Thursday, July 16, 2009

Puukohola Heiau - Temple of the Whale Hill
Going around the Big Island - Part II

Continued from the post: Kiholo Bay and Haleakala of Maui - Going around the Big Island - Part I.

We planned to go to the Pololu Valley lookout but we side-tracked to visit Puukohola Heiau which I've never visited before. Puukohola Heiau is historically very important. Constructed in 1790-91 by Kamehameha I, this "war" temple played a crucial role to end all the war and unite all Hawaii Islands to establish his island kingdom in 1810.


woman visitor looking at park sign at Puukohola Heiau - the temple on the whale hill, the largest and last heiau constructed in 1790-91 by Kamehameha I, Puukohola Heiau National Historic Site, Kawaihae, Kohala, Big Island, Hawaii, USA, Model Released - MR#: 000103

Although Puukohola Heiau was the largest temple dedicated to Kamehameha I's war god, Ku, it literally means "the Temple on the Whale Hill", so it's related to the creature I love the most.  The site also features the submerged, underwater temple, called, Hale o Kapuni Heiau, dedicated to the shark gods. Whale Hill... Shark Gods... sound very interesting, don't they? I've been wanting to go there for a long time, but never had good weather when I drove by there.

Today the weather condition was pretty good - sunny and breezy. Although there are a bit of vog (volcanic gas) and clouds started creeping in, I knew the polarizing filter would elevate my photography to the commercial grade ;-)

The visitor center was well kept and had many interesting and informative displays. The Puukohola Heiau itself (ancient Hawaiian temple) was very impressive. Huge! Wonder how the hell the ancient Hawaiians moved this many big rocks up there. Many are not one-man rocks. Most are two-men, three-men and even four-men huge rocks. There also were humongous boulders, that definitely looked like requiring modern day heavy machinery to even move slightly. How did they do that? Just amazing.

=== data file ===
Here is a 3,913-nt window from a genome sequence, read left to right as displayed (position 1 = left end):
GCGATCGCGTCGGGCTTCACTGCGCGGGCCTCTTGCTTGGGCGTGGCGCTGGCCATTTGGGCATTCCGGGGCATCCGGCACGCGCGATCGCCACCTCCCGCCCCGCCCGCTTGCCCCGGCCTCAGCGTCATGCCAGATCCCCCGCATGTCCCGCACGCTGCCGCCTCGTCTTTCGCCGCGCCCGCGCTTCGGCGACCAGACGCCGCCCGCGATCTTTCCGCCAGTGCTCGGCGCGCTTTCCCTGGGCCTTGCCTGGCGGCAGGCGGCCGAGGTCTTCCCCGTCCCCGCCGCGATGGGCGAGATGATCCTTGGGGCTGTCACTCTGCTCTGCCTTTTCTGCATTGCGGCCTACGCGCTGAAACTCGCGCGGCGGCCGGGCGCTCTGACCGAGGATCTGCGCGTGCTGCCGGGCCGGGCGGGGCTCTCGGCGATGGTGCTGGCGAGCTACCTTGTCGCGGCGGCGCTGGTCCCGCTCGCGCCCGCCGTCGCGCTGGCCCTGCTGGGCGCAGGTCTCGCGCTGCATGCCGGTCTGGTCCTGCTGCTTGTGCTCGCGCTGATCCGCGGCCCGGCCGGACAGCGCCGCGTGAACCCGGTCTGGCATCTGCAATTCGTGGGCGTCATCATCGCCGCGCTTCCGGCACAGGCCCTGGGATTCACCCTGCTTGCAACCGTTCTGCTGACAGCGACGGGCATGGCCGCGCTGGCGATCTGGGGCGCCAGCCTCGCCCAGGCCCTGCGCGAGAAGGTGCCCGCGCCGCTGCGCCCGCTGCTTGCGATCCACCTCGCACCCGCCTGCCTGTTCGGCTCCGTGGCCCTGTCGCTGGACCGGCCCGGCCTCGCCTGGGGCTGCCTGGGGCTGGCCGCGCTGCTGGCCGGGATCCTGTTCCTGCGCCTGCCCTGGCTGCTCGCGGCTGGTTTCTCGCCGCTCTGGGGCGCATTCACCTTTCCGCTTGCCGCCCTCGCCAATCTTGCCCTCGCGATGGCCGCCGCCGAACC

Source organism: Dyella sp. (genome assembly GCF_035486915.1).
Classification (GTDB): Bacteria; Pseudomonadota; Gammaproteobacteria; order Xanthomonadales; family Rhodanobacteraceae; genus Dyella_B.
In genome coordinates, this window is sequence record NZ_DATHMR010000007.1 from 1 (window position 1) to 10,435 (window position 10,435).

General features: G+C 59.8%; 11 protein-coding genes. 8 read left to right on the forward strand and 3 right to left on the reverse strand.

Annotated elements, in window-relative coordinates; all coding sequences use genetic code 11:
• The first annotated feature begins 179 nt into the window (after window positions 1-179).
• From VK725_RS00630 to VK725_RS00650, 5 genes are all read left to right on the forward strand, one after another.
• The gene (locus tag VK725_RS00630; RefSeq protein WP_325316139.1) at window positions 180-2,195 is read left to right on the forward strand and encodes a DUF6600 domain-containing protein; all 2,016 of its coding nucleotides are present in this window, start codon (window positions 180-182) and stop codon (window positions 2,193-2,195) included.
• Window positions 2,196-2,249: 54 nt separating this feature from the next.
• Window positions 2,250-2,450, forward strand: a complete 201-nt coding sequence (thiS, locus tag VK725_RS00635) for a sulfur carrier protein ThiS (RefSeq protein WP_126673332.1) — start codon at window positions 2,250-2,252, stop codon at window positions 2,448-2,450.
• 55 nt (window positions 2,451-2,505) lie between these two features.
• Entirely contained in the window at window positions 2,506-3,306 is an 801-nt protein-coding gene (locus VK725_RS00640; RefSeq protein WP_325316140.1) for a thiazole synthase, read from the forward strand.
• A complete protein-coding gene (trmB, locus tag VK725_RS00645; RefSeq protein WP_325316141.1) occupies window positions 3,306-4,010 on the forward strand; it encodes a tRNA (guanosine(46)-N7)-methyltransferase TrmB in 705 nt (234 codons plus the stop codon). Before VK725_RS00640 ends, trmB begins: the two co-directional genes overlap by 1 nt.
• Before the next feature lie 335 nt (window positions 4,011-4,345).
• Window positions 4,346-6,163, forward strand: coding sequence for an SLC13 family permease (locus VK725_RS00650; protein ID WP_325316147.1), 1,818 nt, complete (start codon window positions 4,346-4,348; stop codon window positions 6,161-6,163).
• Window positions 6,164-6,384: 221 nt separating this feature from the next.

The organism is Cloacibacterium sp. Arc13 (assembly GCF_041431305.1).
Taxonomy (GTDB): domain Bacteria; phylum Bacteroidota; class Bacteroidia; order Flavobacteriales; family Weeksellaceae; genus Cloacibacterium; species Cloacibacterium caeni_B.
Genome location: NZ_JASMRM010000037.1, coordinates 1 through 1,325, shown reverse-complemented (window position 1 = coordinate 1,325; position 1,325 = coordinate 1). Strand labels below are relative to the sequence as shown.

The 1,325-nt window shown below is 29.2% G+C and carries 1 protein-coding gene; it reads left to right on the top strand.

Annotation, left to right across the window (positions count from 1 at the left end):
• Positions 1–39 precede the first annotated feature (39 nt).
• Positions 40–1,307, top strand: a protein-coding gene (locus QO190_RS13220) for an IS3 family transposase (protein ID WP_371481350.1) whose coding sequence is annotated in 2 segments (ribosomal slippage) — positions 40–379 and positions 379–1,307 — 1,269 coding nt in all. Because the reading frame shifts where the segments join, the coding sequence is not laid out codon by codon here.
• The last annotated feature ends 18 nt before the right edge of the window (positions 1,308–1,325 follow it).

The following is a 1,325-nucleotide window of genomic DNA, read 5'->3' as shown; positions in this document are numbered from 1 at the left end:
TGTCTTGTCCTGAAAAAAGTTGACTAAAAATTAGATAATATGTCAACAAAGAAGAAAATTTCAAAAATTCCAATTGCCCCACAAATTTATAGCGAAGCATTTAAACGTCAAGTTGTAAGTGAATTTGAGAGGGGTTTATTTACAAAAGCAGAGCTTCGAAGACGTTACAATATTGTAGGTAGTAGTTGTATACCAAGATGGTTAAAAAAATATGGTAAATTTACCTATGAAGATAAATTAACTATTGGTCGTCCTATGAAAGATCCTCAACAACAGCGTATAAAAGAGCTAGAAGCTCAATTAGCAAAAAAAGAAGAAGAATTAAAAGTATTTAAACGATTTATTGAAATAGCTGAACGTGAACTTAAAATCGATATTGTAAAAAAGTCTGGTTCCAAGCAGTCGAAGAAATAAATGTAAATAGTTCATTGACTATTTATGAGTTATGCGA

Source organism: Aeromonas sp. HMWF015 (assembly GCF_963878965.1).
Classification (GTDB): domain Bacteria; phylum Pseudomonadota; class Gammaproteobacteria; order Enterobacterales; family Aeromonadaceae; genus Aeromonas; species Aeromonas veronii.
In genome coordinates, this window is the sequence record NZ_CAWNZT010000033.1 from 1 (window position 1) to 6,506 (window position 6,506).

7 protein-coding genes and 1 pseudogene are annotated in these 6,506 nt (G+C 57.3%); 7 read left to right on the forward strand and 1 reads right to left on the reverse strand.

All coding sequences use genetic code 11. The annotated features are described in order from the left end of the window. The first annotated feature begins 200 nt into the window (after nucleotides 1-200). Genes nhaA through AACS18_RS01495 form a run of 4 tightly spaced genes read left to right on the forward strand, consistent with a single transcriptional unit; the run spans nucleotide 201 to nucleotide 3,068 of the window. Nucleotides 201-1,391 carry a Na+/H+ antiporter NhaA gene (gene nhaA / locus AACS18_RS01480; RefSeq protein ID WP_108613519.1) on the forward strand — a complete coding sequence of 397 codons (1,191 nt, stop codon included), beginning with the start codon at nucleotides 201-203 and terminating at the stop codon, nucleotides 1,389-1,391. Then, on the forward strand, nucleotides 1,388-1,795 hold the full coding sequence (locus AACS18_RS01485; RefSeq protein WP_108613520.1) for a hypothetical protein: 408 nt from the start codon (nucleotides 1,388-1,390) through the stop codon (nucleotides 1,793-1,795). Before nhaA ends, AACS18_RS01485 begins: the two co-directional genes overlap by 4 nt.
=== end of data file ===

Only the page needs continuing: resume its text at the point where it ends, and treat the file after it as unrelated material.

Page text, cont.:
massive stone structure of Puukohola Heiau - the temple on the whale hill, the largest and last heiau constructed in 1790-91 by Kamehameha I, Puukohola Heiau National Historic Site, Kawaihae, Kohala, Big Island, Hawaii, USA

According to the park literature, thousands of men camped out on the hills for nearly a year to work on the massive structure. Because the heiau had to be constructed of water-worn lava rocks, it is believed that rocks came from the seaside vally of Pololu. Workers formed a human chain at least 20 miles long and transported the rocks hand to hand to the top of Puukohola. Even Kamehameha himself labored with the others at times.

Looking at those big rocks... still it's very hard to believe they built it like that.

To be continued to: Upolu Point Wind Farm - Sustainable Green Energy - Going around the Big Island - Part III.

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